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Virus - Physical Description And Classification

viruses rna dna humans

Viruses are distinguished from free-living microbes, such as bacteria and fungi, by their small size and relatively simple structures. Diminutive viruses such as parvovirus may have a diameter of only 25 nanometers (nm, 10-9 meters). Poxviruses, the largest known viruses, are about 300 nanometers across, just at the detection limits of the light microscope. Typical bacteria have diameters of 1,000 nanometers or more. Information on the structure of viruses has been obtained with several techniques, including electron

Table 1. Classification of selected viruses by nucleic acid replication strategy (Baltimore Scheme).

Nucleic Acid Polarity Family Examples Host Diseases/pathologies
ss DNA + Parvoviridae parvovirus B19 humans erythema infectiosum (fifth disease)
ds DNA +/- Myoviridae Bacteriophage T4 E. coli bacterial lysis
Papillomaviridae HPV types 2, 16, 18, 33 humans warts, cervical and other cancers
Herpesviridae herpes zoster virus humans chicken pox, shingles
Poxviridae variola virus humans smallpox
ss RNA non-seg. + Picornaviridae poliovirus types 1-3 humans poliomyelitis
rhinovirus (100+ serotypes) humans common cold
Togaviridae equine encephalitis virus insects/horses CNS disease in horse and humans
ss RNA non-seg. - Rhabdoviridae rabies virus mammals rabies
Paramyxoviridae measles virus humans measles
ssRNAt segmented - Orthomyxoviruses influenza virus mammals, birds influenza
ssRNA segmented -and/or ambi Bunyaviridae Sin Nombre virus rodents hanta fever
Arenaviridae Lassa fever virus primates hemorrhagic fever
ds RNA +/- Reoviridae Rice dwarf virus plants stunting
ssRNA DNA rep. int. + Retroviridae HIV types 1, 2 humans AIDS
HTLV type I humans adult T-cell leukemia
ds DNA +/-RNA rep. int. +/- Hepadnaviridae hepatitis B virus humans hepatitis, hepatocellular carcinoma
ss=single-stranded;ds=doublestranded; non-seg.=non-segmented; ambi = ambisense;rep. int = replicativeintermediate; HPV= human papillomavirus;CNS = centralnervous system.

microscopy (EM). The limit of resolution of traditional EM is about 5 nm. With advanced EM techniques, such as cryogenic EM (cryoEM, in which the sample is rapidly frozen instead of exposed to chemical fixatives), coupled with computer image processing, smaller structures (1-2 nm) can be resolved. However, X-ray crystallography is the only method that allows for atomic-level resolution. Small viruses that produce uniform particles can be crystallized. The first atomic-level structure of a virus, tomato bushy stunt virus, was solved in 1978.

There is great diversity among viruses, but a limited number of basic designs. Capsids are structures that contain the viral genomes; many have icosahedral symmetry. An icosahedron is a three-dimensional, closed shape composed of twenty equilateral triangles. Viral proteins, in complexes termed "capsomers," form the surface of the icosahedron.

Other viruses, such as the virus that causes rabies, are helical (rod shaped). The length of helical viruses can depend on the length of the genome, the DNA or RNA within, since there are often regular structural interactions between the nucleic acids of the genome and the proteins that cover it.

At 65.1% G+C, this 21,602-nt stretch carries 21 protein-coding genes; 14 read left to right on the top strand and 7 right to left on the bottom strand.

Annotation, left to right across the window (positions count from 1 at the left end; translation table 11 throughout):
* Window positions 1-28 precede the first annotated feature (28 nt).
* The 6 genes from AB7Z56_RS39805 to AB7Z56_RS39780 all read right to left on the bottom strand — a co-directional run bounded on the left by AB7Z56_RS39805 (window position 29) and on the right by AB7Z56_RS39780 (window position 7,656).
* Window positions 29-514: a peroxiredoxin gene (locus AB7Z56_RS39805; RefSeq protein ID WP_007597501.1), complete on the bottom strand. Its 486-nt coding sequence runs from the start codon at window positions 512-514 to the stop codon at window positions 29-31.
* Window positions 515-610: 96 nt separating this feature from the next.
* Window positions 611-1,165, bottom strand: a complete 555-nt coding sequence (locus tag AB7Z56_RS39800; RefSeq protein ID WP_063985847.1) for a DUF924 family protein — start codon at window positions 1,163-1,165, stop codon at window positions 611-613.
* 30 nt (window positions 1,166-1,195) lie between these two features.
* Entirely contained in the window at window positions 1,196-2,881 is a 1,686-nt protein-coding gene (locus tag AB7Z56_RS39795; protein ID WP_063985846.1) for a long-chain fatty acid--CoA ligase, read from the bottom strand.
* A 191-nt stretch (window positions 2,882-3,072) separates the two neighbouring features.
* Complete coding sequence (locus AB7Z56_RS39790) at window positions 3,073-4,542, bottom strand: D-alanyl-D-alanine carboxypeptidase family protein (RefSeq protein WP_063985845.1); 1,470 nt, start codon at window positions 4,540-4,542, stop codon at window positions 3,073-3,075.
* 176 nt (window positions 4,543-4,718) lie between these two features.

A lipid-containing envelope is a common feature of animal viruses, but uncommon in plant viruses. Embedded in the envelope are surface proteins, usually glycoproteins that help the virus interact with the surface of the cell it is infecting. A matrix layer of proteins often forms a bridge between the surface glycoproteins and the capsid. Some viruses, such as the picornaviruses, are not enveloped, nor do they have a matrix layer. In these viruses, cell-surface interactions are mediated by the capsid proteins.

Some viruses have compound structures. The head of the T4 bacterial virus (bacteriophage) is icosahedral and is attached via a collar to a contractile

Table 2. The polarity, or sense, of a strand is an indication of how its sequence relates to messenger RNA (mRNA).

Molecule Sequence Polarity or Sense
Complementary RNA A U U G G G C U C negative
Coding strand DNA T A A C C C G A G positive
Complementary DNA A T T G G G C T C negative
mRNA U A A C C C G A G positive

tail with helical symmetry. Large viruses, such as the herpesviruses and poxviruses, can have higher-ordered and more complex structures.

Classification of viruses considers the genome characteristics, virion shape and macromolecular composition, and other properties, such as antigenicity and host range. A scheme for classification of viruses based on the type of nucleic acid (DNA or RNA) present in the virus particle and the method of genome replication was devised by David Baltimore, co-discoverer of reverse transcriptase (see Table 1). Reverse transcriptase is an enzyme that converts retroviral genomic single-stranded (ss) RNA into doubled-stranded (ds) DNA.

Viral genomes can be RNA or DNA, positive or negative in polarity, ss or ds, and one continuous (sometimes circular) molecule or divided into segments. By convention, messenger RNA (mRNA) that can be directly translated to protein is considered positive sense (or positive in polarity). DNA with a corresponding sequence (that is, the coding strand of double-stranded DNA) is also a positive-sense strand. An RNA or DNA molecule with the reverse complementary sequence to mRNA is a negative-sense strand. A few viruses have been identified that contain one or more "ambisense" genomic RNA segments that are positive sense in one part of the molecule (this part can be translated directly into protein) and negative sense (reverse complement of coding sequence) in the rest of the molecule.

Virus - Infection Outcomes [next]

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